The first floor contains a community room that is open not only to residents but to the general public. By including this in their plans, and inviting outsiders to come into the building rather than shy away from it, architects hoped to help erase the stigma that still surrounds SRO buildings. Those residents who can afford it are expected to pay 30% of their adjusted gross incomes toward rent.
A Natural Process
Adding the onsite power sources to the project caused few problems aesthetically, says Pratt, the principal architect. The wind turbines manufactured by Aerotecture International (AI), for example, gave designers a reason to give the building an aerodynamic shape.
Pratt calls it “expressing the flow of the wind across the roof.” The spirally turbines also look like a natural part of the building’s unique design. This installation features eight AI 520H Aeroturbines, each consisting of a pair of helical rotors and airfoils contained within a steel cage and mounted horizontally to the roof of the 96-unit single-resident housing development. The geometry and orientation of the building was designed specifically to increase the speed of the wind as it flows over the roof. “The architects have taken full advantage of the site conditions,” Mullen says.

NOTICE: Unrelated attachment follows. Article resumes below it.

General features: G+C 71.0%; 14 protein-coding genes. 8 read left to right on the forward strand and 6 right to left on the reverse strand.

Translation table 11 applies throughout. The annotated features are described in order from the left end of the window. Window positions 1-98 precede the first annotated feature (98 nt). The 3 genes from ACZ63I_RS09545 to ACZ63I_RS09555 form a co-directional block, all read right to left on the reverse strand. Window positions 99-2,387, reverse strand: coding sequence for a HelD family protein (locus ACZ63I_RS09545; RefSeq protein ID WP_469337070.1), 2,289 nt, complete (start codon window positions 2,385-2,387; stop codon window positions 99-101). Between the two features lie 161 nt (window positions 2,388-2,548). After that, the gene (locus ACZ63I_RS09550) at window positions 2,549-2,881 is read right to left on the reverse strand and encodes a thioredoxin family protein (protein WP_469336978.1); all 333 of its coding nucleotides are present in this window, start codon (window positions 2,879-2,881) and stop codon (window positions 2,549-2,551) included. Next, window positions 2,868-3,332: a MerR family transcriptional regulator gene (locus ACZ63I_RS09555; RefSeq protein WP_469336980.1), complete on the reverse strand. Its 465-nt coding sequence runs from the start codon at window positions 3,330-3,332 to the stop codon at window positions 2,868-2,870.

“The curve of the top of the building almost looks like the top of a loaf of bread. It’s the belief that when the prevailing winds come, they hit the face of the building and accelerate over the top, like the way wind moves across an airplane wing. This all eases the movement of the wind toward the turbines.”